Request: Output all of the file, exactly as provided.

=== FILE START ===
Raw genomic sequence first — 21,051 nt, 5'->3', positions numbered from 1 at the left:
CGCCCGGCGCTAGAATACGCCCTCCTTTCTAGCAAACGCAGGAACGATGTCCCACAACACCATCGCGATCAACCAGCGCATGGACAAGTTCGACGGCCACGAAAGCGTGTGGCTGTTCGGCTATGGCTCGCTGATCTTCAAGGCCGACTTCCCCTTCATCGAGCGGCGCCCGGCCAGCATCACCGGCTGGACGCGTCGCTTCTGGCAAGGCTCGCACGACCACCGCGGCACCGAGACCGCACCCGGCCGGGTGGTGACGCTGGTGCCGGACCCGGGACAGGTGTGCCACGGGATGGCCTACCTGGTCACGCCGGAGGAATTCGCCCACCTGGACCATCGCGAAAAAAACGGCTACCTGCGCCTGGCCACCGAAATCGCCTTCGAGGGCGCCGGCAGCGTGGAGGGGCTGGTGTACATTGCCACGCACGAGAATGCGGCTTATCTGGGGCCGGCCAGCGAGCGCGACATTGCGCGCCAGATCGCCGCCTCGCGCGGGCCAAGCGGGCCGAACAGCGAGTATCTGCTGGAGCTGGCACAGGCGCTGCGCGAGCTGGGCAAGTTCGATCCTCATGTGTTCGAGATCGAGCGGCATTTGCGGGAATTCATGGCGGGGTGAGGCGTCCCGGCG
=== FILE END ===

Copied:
Raw genomic sequence first — 21,051 nt, 5'->3', positions numbered from 1 at the left:
CGCCCGGCGCTAGAATACGCCCTCCTTTCTAGCAAACGCAGGAACGATGTCCCACAACACCATCGCGATCAACCAGCGCATGGACAAGTTCGACGGCCACGAAAGCGTGTGGCTGTTCGGCTATGGCTCGCTGATCTTCAAGGCCGACTTCCCCTTCATCGAGCGGCGCCCGGCCAGCATCACCGGCTGGACGCGTCGCTTCTGGCAAGGCTCGCACGACCACCGCGGCACCGAGACCGCACCCGGCCGGGTGGTGACGCTGGTGCCGGACCCGGGACAGGTGTGCCACGGGATGGCCTACCTGGTCACGCCGGAGGAATTCGCCCACCTGGACCATCGCGAAAAAAACGGCTACCTGCGCCTGGCCACCGAAATCGCCTTCGAGGGCGCCGGCAGCGTGGAGGGGCTGGTGTACATTGCCACGCACGAGAATGCGGCTTATCTGGGGCCGGCCAGCGAGCGCGACATTGCGCGCCAGATCGCCGCCTCGCGCGGGCCAAGCGGGCCGAACAGCGAGTATCTGCTGGAGCTGGCACAGGCGCTGCGCGAGCTGGGCAAGTTCGATCCTCATGTGTTCGAGATCGAGCGGCATTTGCGGGAATTCATGGCGGGGTGAGGCGTCCCGGCG